Discouraging: yes, it is
However, artificial intelligence is definitely putting some translators out of business.
About five or ten years ago, the machine translation industry changed its model to something called neural machine translation, where the software teaches itself, rather than humans trying to teach it. The result was such a jump in quality that all those online translation engines people used to make fun of are now doing as well as a mediocre human translator, so there’s not really work for translators who are below average.
In fact, many in the translation business wonder how new, inexperienced translators are going to get practice. If a computer can accurately come up with a translation like, “Music lovers can get their groove on at the adjacent nightclub,” the whole game has changed.
Encouraging: only the bad ones
Artificial intelligence is not very intelligent.
It makes a lot of mistakes, so there is a lot of opportunity in what’s called “post-editing”, part of which involves fixing the language. Machine translation uses “carry out” too much, and it will use the preposition “via” more times in a short document than you’re liable to see in two years reading original English writing.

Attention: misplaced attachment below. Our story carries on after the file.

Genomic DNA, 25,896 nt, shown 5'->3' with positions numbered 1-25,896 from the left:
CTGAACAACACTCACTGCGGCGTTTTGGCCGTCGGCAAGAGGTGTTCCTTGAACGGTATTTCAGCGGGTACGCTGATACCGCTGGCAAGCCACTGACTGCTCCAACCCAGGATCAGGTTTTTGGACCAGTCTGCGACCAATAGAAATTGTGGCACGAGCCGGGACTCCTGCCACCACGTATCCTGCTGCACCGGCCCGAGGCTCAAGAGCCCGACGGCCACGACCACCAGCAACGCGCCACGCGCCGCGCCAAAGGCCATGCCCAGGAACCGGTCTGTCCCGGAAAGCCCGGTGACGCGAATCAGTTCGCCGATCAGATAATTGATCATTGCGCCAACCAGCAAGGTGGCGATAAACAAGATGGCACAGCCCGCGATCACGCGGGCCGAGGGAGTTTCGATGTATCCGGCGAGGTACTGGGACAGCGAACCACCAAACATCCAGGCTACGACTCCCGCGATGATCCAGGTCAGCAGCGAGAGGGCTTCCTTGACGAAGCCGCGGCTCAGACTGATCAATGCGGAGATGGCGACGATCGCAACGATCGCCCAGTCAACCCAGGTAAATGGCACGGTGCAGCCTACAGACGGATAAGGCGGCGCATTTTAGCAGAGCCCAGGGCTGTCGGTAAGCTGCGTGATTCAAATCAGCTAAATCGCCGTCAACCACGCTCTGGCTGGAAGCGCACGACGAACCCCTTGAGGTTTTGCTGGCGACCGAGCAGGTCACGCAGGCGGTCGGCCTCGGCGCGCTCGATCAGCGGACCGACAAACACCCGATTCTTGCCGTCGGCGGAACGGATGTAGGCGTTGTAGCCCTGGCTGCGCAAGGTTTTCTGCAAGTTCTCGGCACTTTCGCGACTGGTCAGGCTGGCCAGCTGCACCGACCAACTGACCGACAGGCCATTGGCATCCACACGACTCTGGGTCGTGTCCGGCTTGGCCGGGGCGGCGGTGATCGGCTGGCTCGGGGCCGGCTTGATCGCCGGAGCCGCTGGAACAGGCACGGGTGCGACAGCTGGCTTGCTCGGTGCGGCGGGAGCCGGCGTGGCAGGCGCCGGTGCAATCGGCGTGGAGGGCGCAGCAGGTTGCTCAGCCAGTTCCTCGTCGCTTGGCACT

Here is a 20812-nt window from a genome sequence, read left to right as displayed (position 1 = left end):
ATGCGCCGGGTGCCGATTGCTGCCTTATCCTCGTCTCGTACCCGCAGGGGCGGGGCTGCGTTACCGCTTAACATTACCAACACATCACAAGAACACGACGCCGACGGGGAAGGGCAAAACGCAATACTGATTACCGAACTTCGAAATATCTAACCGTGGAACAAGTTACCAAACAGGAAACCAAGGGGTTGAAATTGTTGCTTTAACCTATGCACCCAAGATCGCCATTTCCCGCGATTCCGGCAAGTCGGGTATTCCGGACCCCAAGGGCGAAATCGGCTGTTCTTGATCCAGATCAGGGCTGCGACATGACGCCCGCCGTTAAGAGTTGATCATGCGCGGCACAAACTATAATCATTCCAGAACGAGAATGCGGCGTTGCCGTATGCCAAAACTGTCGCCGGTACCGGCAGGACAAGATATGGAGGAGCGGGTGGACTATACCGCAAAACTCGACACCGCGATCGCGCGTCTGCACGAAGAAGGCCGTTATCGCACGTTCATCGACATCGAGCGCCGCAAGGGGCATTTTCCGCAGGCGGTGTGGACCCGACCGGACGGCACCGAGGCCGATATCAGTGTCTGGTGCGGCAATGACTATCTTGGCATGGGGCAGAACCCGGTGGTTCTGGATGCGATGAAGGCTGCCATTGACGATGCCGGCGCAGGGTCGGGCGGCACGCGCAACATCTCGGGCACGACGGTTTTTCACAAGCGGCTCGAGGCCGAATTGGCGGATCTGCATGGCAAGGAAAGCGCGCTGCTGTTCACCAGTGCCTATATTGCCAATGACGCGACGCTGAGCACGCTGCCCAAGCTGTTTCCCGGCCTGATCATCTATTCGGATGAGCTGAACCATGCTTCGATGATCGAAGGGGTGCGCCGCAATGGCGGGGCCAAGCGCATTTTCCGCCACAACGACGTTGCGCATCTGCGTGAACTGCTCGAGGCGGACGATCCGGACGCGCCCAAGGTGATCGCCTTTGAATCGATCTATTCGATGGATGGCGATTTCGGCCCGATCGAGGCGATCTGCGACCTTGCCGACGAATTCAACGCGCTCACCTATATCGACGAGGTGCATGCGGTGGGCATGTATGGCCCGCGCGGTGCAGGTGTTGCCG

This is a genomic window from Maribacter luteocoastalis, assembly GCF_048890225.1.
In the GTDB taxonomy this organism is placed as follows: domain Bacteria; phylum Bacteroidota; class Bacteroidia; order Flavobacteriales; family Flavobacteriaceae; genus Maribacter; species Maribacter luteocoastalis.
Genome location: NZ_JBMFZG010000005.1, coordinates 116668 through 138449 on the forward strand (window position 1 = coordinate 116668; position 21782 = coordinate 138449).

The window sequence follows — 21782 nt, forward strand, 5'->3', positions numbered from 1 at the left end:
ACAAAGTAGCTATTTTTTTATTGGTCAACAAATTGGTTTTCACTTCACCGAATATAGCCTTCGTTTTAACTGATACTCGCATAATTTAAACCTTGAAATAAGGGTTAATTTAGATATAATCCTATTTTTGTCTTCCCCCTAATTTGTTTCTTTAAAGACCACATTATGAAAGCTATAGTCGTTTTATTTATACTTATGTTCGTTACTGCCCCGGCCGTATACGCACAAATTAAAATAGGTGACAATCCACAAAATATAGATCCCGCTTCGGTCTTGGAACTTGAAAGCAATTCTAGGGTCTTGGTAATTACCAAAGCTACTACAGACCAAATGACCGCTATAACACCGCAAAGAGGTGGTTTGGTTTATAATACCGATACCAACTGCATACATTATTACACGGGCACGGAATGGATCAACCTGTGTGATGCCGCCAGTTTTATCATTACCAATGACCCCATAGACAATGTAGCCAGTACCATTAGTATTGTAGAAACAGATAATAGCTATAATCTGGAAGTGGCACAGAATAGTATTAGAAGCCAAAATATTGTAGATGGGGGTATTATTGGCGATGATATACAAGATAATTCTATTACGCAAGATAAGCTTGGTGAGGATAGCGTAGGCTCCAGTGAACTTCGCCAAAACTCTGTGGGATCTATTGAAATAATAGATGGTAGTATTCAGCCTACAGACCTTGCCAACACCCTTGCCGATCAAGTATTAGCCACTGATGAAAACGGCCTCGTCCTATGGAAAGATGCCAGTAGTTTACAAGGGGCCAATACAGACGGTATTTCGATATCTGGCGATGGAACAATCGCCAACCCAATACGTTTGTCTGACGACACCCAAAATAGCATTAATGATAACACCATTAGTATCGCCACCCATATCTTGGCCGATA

It often forms “of” chains, which is also a common problem with weak human translators: “the A of the B of the X of the Y of the Z”. Also, it can’t tell who’s doing what to whom, so working from languages with ungendered possessive pronouns, like French, it makes mistakes: “The man blew its nose.”
However, as artificial intelligence comes more into use, its weaknesses are becoming more and more obvious:
Artificial intelligence can’t see
If there are visuals, AI can’t see them and can’t take them into account when translating text related to them.
Artificial intelligence can’t deal with structural ambiguity